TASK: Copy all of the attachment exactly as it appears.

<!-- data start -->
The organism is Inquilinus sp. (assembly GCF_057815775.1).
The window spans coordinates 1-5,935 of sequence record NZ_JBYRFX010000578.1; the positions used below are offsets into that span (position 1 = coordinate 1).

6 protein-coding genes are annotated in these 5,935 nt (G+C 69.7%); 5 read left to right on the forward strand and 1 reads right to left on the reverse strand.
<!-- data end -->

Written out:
The organism is Inquilinus sp. (assembly GCF_057815775.1).
The window spans coordinates 1-5,935 of sequence record NZ_JBYRFX010000578.1; the positions used below are offsets into that span (position 1 = coordinate 1).

6 protein-coding genes are annotated in these 5,935 nt (G+C 69.7%); 5 read left to right on the forward strand and 1 reads right to left on the reverse strand.